Tesla share price drops 5% as Musk orders 1 in 10 jobs cut and hiring freeze

Published On: June 4, 2022Categories: Stocks & Shares2 min read

The Tesla share price has fallen 5% in after hours trading today, extending losses for 2022 to over 35% despite a recent upturn. The new drop came after Reuters reported an email sent by chief executive Elon Musk to staff on Thursday. The email communicated to staff that all hiring activity should be frozen and 10% of existing jobs worldwide cut because Musk had, he wrote, “a super bad feeling about the economy”.

Tesla has, according to the company’s most recent annual filing to the US Stock Exchange Commission, around 100,000 employees worldwide, which means the loss of around 10,000 jobs. There were no further details in the email regarding particular roles or locations to feel the brunt of redundancies.

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Musk also made headlines earlier this week when he told the company’s non-factory staff that they should return to the office, and specifically the office their role is based rather than any Tesla office, for at least 40 hours per month. He followed that up with a tweet that any remote workers unwilling to return to the office “should pretend to work elsewhere”.

However, despite the media coverage of the announcement, Musk appears to have tacitly requested a hybrid work structure that allows staff to combine home office arrangements with the workplace. 40 hours a month works out as staff having to spend less than a week a month in the office.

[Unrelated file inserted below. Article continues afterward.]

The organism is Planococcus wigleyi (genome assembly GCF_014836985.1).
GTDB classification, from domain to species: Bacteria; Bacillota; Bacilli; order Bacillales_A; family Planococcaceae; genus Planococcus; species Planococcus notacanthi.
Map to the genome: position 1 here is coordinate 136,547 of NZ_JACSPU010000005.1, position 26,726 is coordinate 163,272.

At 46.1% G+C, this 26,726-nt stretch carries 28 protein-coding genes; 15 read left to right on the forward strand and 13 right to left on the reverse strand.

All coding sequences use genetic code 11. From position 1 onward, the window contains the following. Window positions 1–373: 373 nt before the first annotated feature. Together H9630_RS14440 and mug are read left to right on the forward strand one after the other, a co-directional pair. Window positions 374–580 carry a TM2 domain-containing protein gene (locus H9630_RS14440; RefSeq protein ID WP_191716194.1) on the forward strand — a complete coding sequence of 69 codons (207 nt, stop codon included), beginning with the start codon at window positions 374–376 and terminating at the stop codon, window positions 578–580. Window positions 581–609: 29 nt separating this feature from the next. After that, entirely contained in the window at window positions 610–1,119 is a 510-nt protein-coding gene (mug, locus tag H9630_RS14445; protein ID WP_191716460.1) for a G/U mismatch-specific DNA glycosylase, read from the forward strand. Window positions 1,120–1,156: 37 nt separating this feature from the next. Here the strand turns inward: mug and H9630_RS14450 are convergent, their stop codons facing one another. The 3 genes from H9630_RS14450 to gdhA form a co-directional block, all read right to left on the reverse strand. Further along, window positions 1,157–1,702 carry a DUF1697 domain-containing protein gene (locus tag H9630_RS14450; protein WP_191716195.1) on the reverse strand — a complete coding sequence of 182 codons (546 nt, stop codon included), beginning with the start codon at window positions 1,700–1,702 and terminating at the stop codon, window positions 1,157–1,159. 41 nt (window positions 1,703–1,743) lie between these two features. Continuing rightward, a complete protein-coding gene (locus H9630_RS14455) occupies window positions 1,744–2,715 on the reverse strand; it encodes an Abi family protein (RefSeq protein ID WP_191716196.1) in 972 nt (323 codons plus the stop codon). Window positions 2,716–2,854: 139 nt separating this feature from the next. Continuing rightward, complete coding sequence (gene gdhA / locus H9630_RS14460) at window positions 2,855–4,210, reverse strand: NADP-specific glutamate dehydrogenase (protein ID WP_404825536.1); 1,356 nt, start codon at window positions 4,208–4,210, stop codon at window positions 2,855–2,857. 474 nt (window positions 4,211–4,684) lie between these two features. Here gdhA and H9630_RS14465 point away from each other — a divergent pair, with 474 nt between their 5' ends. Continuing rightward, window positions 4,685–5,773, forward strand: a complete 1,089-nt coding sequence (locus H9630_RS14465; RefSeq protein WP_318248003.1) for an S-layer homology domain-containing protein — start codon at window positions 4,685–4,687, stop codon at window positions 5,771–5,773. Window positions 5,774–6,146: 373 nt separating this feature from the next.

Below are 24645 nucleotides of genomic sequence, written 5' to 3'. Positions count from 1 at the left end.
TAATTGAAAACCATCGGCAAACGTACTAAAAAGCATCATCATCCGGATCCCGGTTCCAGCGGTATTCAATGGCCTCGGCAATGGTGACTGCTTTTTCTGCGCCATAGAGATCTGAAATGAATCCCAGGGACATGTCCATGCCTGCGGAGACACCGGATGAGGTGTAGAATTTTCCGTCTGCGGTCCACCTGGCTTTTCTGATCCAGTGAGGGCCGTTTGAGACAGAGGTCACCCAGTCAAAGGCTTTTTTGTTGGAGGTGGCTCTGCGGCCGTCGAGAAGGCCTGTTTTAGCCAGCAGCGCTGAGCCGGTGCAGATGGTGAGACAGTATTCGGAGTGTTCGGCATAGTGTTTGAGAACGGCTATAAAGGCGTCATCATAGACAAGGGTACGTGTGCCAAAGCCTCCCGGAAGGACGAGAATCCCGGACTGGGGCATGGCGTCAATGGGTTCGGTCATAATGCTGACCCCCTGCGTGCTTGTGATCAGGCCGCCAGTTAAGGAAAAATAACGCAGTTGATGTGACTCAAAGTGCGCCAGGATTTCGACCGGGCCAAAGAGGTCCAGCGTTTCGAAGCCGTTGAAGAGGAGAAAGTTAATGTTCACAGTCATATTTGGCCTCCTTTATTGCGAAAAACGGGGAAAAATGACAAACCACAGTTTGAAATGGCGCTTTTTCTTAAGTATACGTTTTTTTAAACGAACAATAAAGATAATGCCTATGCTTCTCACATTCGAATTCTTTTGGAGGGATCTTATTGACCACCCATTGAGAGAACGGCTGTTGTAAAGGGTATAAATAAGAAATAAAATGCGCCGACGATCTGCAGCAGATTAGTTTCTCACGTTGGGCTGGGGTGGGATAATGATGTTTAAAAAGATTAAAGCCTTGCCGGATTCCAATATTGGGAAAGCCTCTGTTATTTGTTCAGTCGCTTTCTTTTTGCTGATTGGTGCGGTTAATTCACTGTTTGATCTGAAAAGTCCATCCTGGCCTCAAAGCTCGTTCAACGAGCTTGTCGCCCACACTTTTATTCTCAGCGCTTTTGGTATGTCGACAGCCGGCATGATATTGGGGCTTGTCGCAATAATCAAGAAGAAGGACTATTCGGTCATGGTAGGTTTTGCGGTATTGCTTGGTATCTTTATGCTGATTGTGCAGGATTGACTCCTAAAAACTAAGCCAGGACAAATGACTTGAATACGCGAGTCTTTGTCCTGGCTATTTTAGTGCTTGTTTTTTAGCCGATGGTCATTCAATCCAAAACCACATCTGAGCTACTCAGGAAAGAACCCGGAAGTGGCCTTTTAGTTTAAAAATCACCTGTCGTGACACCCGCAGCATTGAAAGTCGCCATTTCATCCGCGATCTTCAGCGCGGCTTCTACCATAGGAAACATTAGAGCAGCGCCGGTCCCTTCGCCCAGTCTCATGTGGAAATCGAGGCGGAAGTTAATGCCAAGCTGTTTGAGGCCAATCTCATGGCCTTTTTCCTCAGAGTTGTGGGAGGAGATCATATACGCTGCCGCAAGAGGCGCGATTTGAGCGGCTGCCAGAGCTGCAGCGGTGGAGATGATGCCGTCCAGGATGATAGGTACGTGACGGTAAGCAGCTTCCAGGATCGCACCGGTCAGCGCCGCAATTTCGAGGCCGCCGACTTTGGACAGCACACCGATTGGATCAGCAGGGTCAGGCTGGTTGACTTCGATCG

Musk has been gloomy on the U.S. economy’s prospects before this week, telling the audience of Miami’s All-In Summit in late May that he felt the economy was “probably” already in recession, adding:

“It’ll probably be some tough going for, I don’t know, a year, maybe 12-18 months. The honest reason for inflation is that the government printed a zillion amount of more money than it had. This is not like, you know, super complicated.”

However, at least for now, Reuters reports little sign of any economic woes already hurting the U.S.’s automotive industry. Car dealers’ inventories have not yet started to increase, indicating sales are still being made at a steady rate, indicating consumers are not, at least for now, delaying the purchase of new vehicles.

Currently, Tesla is advertising around 5000 vacancies worldwide on the professional social network LinkedIn, including new roles at its recently-opened Gigafactory for batteries near Berlin. Despite a dip in inflation recently it is still running at 8% compared to around 5% a year ago. That’s 4 times the Federal Reserve’s target rate of 2% and described by the White House as “still too high”.

About the Author: Jonathan Adams

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